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New York Appeals Court Refuses to Delay Trump’s Fraud Trial – Legal Reader

Barring any other appeal or last-minute motion, Trump’s fraud trial will likely begin on Monday.

A New York appeals court has rejected former President Donald Trump’s request to delay a civil fraud trial tentatively scheduled to begin on Monday.
According to The New York Times, the appeals court on Thursday issued a “terse” two-page letter discarding a lawsuit that Trump had filed against the presiding trial judge. Arthur F. Engoron.
The lawsuit had sought to delay the trial and, eventually, dismiss many of the claims pending against Trump.
As has reported before, the lawsuit moving to trial was first filed in 2022 by New York Attorney General Letitia James. In her complaint, James said that Trump had grossly exaggerated the value of Trump Organization-owned assets to obtain favorable terms from insurance companies, lenders, and other financial institutions.
While many of the claims against the former president are still pending, Engoron issued a pre-trial ruling on Tuesday, finding Trump liable for the overvaluation of corporate assets.
Engoron’s decision has, pending any successful appeal, stripped Trump of his New York business licenses—effectively preventing him from continuing to manage or otherwise administer his Empire State holdings.
The New York Times notes that, with the fraud aspect of the trial presumably already solved, the trial will determine other critical elements of James’s claim, including whether Trump and his company should face any financial penalties.
Trump Tower in Chicago, IL. Image by Ryan J. Farrick.
James’s lawsuit indicates that the State of New York wishes to recover at least $250 million in damages from Trump and the Trump Organization.
John W. Moscow, a former Manhattan prosecutor who spent decades working on fraud investigations, told The New York Times that the appeals court’s refusal to delay the trial should not come as a surprise.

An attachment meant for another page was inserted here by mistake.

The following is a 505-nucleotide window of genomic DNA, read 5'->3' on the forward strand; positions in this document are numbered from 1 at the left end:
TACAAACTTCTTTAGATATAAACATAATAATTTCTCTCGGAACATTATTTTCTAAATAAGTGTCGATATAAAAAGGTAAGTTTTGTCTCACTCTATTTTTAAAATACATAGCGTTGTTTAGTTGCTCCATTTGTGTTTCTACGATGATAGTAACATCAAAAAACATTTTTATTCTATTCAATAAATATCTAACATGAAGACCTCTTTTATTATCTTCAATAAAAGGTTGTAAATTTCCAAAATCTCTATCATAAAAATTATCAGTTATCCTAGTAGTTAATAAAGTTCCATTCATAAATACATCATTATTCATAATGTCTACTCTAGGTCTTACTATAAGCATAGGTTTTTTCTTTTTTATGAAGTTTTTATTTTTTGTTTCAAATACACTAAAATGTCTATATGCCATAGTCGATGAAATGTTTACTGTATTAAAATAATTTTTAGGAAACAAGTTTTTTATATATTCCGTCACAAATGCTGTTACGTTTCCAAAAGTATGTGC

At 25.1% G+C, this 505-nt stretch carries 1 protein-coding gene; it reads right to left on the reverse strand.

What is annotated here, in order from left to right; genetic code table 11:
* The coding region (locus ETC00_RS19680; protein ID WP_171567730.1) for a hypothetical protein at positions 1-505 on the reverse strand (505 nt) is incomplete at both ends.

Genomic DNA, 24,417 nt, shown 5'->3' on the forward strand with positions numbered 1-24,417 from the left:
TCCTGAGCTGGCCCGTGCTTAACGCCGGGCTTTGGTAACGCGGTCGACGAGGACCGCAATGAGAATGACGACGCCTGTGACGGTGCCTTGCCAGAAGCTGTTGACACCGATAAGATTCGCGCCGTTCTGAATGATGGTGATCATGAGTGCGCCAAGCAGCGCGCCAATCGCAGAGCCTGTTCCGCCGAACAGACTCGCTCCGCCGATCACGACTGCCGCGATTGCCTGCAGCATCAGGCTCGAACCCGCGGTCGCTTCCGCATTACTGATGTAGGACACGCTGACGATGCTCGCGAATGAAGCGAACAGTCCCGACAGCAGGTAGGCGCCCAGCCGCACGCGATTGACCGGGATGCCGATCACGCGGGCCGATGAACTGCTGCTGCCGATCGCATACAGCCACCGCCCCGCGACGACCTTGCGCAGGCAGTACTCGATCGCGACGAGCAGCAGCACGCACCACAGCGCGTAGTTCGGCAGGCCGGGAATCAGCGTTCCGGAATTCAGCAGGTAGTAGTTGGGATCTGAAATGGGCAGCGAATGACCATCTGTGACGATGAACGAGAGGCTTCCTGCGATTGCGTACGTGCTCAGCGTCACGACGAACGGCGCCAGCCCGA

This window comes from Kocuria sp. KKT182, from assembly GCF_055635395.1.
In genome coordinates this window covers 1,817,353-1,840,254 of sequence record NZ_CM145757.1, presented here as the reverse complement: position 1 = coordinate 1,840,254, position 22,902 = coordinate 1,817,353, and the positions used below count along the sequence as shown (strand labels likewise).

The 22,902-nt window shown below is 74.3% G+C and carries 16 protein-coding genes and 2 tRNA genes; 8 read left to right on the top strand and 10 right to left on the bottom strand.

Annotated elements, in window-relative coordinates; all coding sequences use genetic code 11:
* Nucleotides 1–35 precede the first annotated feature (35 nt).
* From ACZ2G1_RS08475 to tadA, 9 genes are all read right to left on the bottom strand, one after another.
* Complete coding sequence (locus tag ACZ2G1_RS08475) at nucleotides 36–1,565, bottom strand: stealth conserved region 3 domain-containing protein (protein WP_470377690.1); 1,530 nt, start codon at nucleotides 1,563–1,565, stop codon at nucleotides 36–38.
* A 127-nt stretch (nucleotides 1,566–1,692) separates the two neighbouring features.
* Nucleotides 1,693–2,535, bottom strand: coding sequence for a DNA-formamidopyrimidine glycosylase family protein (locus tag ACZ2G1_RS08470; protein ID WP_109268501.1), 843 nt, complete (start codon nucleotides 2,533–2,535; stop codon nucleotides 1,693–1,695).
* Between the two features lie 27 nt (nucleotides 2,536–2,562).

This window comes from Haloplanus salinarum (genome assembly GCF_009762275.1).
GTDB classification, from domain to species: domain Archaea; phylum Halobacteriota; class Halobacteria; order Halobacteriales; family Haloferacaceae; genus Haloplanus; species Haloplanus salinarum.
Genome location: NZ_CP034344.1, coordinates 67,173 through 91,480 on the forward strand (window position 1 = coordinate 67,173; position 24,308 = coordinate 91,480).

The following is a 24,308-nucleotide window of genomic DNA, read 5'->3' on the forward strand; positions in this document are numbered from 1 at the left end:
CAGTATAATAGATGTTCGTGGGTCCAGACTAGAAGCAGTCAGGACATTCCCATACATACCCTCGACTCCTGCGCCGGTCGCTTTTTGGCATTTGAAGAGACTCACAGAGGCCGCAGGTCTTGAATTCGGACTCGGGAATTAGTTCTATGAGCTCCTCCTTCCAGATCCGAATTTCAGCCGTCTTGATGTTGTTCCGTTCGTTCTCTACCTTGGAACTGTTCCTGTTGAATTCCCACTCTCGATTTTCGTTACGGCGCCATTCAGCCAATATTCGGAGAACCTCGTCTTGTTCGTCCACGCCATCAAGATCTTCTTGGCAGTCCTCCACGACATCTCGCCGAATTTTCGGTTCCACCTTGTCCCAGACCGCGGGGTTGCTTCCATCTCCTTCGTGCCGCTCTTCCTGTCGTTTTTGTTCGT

“That they denied it without comment—that doesn’t strike me as in any way surprising,” Moscow told the Times, suggesting that it would be very unusual for a court to stay a trial mere days before it was expected to begin. “That’s what you would expect an appellate court to do.”
Trump, meanwhile, has taken to complaining about Engoron and the appeals court’s ruling on Truth Social.
“I am worth billions more than my very conservatively stated financial statements, and therefore could not have defrauded the banks, who all made money & were all paid back, or are current, with no defaults or any other problem,” Trump wrote. “Additionally, there is a powerful Disclaimer Clause on the first pages of the Financial Statements. It states that nothing in the Financial Statements should be accepted as fact!”
Engoron, though, had already addressed Trump’s “disclosure” defense, strongly implying that the former president appears to inhabit a make-believe world wherein a disclosure can absolve deceit.
“In defendants’ world: rent regulated apartments are worth the same as unregulated apartments; restricted land is worth the same as unrestricted land; restrictions can evaporate into thin air; a disclaimer by one party casting responsibility onto another party exonerates the other party’s lies,” Engoron wrote.
Attorney General Letitia James has already said that the state looks forward to bringing its remaining claims to trial.
“Today, a judge ruled in our favor and found that Donald Trump and the Trump Organization engaged in years of financial fraud,” James said after Engoron’s pre-trial ruling. “We look forward to presenting the rest of our case at trial.”
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